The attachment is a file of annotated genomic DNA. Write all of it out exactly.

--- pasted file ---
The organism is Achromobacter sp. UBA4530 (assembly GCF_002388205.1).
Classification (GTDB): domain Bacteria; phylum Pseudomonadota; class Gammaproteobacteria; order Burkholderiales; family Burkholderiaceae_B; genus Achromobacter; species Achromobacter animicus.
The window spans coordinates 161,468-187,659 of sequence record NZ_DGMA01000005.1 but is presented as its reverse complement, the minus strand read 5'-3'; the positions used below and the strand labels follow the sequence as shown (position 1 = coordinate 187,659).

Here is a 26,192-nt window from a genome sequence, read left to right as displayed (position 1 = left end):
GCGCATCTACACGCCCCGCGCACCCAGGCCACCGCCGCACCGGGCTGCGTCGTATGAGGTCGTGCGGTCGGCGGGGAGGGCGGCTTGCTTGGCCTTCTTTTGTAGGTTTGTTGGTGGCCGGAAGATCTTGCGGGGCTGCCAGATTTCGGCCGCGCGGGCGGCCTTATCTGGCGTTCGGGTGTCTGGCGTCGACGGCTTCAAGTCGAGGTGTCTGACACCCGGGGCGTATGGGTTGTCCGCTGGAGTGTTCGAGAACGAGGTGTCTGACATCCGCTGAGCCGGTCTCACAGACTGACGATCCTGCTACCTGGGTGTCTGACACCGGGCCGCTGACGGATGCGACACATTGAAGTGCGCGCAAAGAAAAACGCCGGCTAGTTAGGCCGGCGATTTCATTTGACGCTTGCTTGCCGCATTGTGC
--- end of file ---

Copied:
The organism is Achromobacter sp. UBA4530 (assembly GCF_002388205.1).
Classification (GTDB): domain Bacteria; phylum Pseudomonadota; class Gammaproteobacteria; order Burkholderiales; family Burkholderiaceae_B; genus Achromobacter; species Achromobacter animicus.
The window spans coordinates 161,468-187,659 of sequence record NZ_DGMA01000005.1 but is presented as its reverse complement, the minus strand read 5'-3'; the positions used below and the strand labels follow the sequence as shown (position 1 = coordinate 187,659).

Here is a 26,192-nt window from a genome sequence, read left to right as displayed (position 1 = left end):
GCGCATCTACACGCCCCGCGCACCCAGGCCACCGCCGCACCGGGCTGCGTCGTATGAGGTCGTGCGGTCGGCGGGGAGGGCGGCTTGCTTGGCCTTCTTTTGTAGGTTTGTTGGTGGCCGGAAGATCTTGCGGGGCTGCCAGATTTCGGCCGCGCGGGCGGCCTTATCTGGCGTTCGGGTGTCTGGCGTCGACGGCTTCAAGTCGAGGTGTCTGACACCCGGGGCGTATGGGTTGTCCGCTGGAGTGTTCGAGAACGAGGTGTCTGACATCCGCTGAGCCGGTCTCACAGACTGACGATCCTGCTACCTGGGTGTCTGACACCGGGCCGCTGACGGATGCGACACATTGAAGTGCGCGCAAAGAAAAACGCCGGCTAGTTAGGCCGGCGATTTCATTTGACGCTTGCTTGCCGCATTGTGC